Showing real weaknesses as a leader…

This post from The Intelligent Leader blog’s Management Tip of the Day sounds good, but the comment by Tom Ryan rips the bark off the post.  As Tom notes (cleaned up slightly):

Every time (and I mean every time) someone (including myself) is asked to list a flaw, it’s always workaholism. No one ever says, I’m not very detail oriented, or I can’t multitask. or I’ve lost interest in my career.  It’s always I worked too hard and spend too many hours in the office.

My favorite non-flaw flaws are “I care too much” and “I’m too impatient about making change happen”.  Yeesh.

I do, however, think that Tom missed the broader point.  It is the leader who should be open and vulnerable about a real personal or business challenge.  When he/she doesn’t do so, that’s when the behavior Tom describes is most likely to happen.  I hope I’ve done that with my team (see my post here on “Improving Trust”).

Leadership and Strategy in the Bubble

I just commented on a post by Scott Berinato over at washingtonpost.com (here).  Per my comment, it was a strong, link-rich post that pulled together a lot of threads.

As promised, I did take a closer look at Umair Haque’s piece on “Saving Strategy from the Strategists” (here).  I still think he’s seeing a strategy disconnect that isn’t there, but with an additional twist.  Yes, the expanded definition of “too big to fail” made inflating the bubble a perfectly rational (if not legitimate or public-minded) approach for many players. 

The twist is that the security blanket the Feds provides infantilizes financial industry strategic thinking — especially during serious easing cycles.  As the feeding trough gets crowded and frenzied, a firm’s strategy becomes very basic:

  1. Push hard to get your snout in.
  2. Lobby hard to ensure you’re not the one institution the Feds will make an example of.
  3. Settle in for a long meal.

As I said before, what does “the long run” mean when much of the financial industry expects Uncle Sam to keep filling the trough, even if/when things went south?

Is Malaysia’s democracy slipping backwards?

After all the optimism about political “opening” in Malaysia earlier this year, it was sad to see the various articles on the latest charges against Anwar Ibrahim (WSJ editorial here, link to Washington Post “Anwar Ibrahim” federated search here).  A few comments:

  • It is striking that the government felt it could roll out charges essentially unchanged from the 1998 playbook.  Ominously, the former PM, Dr. Mahathir Mohamad, was sure that the government wouldn’t repeat the mistakes from the 1998 prosecution.  The less-than-twenty- years in prison mistake, perhaps?  (I can’t provide the link, The Straits Times [heh, heh…] is subscription-only).
  • The leader of the Malaysian Bar felt compelled to reiterate that the burden of proof was on the government (here).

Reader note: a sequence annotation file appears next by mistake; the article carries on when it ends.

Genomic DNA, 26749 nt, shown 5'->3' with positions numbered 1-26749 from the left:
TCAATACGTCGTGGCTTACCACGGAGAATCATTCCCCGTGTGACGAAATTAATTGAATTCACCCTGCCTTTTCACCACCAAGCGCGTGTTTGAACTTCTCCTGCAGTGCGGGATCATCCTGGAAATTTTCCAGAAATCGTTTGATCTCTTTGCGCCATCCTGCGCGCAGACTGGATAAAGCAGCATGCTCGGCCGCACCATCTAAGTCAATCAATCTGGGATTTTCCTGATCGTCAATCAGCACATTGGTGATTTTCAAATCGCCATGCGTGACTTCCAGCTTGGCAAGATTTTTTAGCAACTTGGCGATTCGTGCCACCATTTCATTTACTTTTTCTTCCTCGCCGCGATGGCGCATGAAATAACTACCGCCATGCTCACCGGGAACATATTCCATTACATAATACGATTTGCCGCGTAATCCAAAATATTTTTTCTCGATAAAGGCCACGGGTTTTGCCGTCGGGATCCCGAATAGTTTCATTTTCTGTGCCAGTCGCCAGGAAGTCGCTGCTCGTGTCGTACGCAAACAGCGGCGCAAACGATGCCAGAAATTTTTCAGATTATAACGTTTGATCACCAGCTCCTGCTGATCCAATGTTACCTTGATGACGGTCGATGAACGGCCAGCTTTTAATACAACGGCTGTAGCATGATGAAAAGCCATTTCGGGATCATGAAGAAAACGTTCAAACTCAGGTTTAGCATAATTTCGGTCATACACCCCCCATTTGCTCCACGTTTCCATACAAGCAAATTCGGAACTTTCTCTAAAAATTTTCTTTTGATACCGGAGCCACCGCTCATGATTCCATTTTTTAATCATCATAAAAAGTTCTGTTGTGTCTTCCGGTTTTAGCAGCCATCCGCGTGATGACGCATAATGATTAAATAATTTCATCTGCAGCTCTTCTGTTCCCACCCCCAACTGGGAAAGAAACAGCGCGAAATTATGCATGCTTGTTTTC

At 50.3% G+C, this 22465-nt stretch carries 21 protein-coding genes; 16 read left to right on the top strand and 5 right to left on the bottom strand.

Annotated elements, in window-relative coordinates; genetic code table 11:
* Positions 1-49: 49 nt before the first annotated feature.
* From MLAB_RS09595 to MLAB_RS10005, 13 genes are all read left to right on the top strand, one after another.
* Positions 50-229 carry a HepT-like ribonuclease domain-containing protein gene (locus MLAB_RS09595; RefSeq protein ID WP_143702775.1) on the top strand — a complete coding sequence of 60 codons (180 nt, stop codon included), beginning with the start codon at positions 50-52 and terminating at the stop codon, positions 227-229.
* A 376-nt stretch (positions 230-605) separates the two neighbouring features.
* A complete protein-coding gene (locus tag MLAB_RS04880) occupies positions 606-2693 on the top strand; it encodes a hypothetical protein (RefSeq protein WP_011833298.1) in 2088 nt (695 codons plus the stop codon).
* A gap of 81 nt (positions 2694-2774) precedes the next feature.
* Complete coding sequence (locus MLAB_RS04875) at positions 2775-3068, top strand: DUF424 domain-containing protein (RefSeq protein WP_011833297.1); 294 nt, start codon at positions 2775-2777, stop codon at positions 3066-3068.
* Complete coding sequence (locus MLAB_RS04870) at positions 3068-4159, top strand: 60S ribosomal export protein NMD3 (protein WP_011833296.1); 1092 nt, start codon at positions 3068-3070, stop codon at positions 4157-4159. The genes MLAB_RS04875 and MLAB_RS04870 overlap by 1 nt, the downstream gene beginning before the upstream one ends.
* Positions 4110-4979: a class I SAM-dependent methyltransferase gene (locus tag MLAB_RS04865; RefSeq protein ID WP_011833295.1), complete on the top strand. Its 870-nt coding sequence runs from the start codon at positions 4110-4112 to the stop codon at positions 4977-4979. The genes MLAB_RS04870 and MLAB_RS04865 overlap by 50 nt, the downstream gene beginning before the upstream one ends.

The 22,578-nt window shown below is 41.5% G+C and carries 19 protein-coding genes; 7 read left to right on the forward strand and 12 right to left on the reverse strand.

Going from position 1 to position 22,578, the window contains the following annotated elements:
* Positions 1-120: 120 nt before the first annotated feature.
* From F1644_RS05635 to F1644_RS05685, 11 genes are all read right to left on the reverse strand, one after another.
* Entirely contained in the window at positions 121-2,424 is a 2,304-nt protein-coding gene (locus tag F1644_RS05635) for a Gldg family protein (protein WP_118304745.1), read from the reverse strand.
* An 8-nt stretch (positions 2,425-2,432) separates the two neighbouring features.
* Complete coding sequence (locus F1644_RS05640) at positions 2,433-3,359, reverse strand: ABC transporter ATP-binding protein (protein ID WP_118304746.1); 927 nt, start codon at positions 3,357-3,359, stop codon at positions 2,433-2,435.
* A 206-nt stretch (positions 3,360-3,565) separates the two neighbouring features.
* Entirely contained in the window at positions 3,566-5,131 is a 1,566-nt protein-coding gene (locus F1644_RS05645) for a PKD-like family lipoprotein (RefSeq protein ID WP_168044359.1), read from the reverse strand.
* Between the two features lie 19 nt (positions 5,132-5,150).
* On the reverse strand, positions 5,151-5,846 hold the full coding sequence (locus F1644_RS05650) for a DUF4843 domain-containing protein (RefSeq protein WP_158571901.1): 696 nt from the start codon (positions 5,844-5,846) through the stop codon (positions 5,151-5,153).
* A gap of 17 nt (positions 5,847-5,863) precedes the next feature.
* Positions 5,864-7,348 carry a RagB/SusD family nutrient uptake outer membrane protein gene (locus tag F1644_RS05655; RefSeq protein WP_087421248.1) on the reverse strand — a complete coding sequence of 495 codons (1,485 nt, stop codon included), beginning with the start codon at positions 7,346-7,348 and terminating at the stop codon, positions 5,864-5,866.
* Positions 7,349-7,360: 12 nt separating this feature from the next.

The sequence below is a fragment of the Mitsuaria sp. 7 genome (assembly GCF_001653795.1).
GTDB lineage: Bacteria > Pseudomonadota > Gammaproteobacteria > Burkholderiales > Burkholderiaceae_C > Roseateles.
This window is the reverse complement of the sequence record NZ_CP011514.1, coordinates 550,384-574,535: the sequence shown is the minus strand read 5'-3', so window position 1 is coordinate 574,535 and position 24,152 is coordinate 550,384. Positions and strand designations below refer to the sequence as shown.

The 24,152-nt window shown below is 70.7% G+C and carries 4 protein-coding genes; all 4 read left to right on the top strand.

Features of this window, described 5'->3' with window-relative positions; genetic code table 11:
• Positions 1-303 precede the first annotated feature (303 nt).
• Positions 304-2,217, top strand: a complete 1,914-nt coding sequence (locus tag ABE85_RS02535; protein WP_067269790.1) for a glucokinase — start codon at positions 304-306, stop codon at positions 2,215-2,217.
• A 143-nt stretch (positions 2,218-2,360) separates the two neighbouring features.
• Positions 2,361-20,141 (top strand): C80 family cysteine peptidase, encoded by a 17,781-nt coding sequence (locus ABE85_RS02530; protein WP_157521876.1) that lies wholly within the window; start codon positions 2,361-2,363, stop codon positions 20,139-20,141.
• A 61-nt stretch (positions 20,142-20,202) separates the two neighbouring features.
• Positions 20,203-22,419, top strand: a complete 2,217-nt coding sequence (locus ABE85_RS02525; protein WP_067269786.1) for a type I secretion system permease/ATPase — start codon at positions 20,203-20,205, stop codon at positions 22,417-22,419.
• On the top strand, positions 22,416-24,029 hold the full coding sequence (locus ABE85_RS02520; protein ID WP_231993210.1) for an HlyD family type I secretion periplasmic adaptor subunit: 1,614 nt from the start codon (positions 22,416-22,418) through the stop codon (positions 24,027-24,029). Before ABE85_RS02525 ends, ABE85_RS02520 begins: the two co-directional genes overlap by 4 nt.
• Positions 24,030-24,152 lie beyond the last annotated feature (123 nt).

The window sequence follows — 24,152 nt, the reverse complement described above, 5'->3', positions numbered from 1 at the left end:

• The Malaysian Star online has no specific stories on the Anwar alibi (home page here), while the foreign press had a number of articles (here and here).
  • Remember that Malaysia is a relative liberal Muslim country…one of the comments on Queerty was shocked, shocked that sodomy carries a 20-year sentence (post here).  Being out often has more, let’s say, permanent consequences in an Islamic country (which, to be fair, one commenter pointed out here).

Finally, I’m in India and it was very interesting to see what Google Ads selected to place on Queerty’s banner: at least two India-based marriage sites bharatmatrimony.com and jeevansathi.com (100% profile screening, BTW).  What a great “How I Met Your Mother…and Father” story that will be, never mind the potential series spin-off…

India Observations: Newspapers here give value for money

Even the Times of India isn’t content to deliver simply national, international, sports, and business news.  It stretches to give you news you can really news — fresh updates on all your Bolly and Hollywood stars.

Real value for money here: it is like getting the Washington Post and National Enquirer on your doorstep every day.  One difference though, the star’s pictures are almost uniformly flattering. 

Not that I would know myself, that’s what other people have told me about the Enquirer, anyway :-)

China Observations — One Child, Migrants, Rebellion, and The Children of Men

If you saw my earlier post (here), you might not be surprised that The Children of Men colored some of my perceptions of China.  My take is that modern China’s progress has brought it some social and political ills that resemble those of James’s year 2021 England. 

  • The one-child generation and princelings and the Omegas — Here’s a Shanghai Daily one-child article here, China Post and Washington Post on the old and young “Princelings” here and here.
  • Rural migrants and the Sojourners — A Shanghai Daily column on rural disintegration here.
  • Xinjiang/Tibet and the Isle of Man prison — While this isn’t exact, there’s a dread of imminent violent rebellion and turmoil in both places, though (see these Washington Post articles on Xinjiang and Tibet).

I felt at ease in Shanghai — China seems nowhere near as menacing as Park Chung Hee’s South Korea or East Germany did — but order and comfort clearly comes first.  Freedom is clearly, if gently, attenuated in the rich eastern part of the country.  The yoke in the book is also subtle, which is a contrast with the movie, apparently.

All that said, modern China and dystopian England may parallel each other, but that’s because they’re going in opposite directions on separate tracks.  I felt little foreboding or despair; in fact, my Chinese colleagues seemed very confident (if incredibly busy).  No end times in Shanghai…

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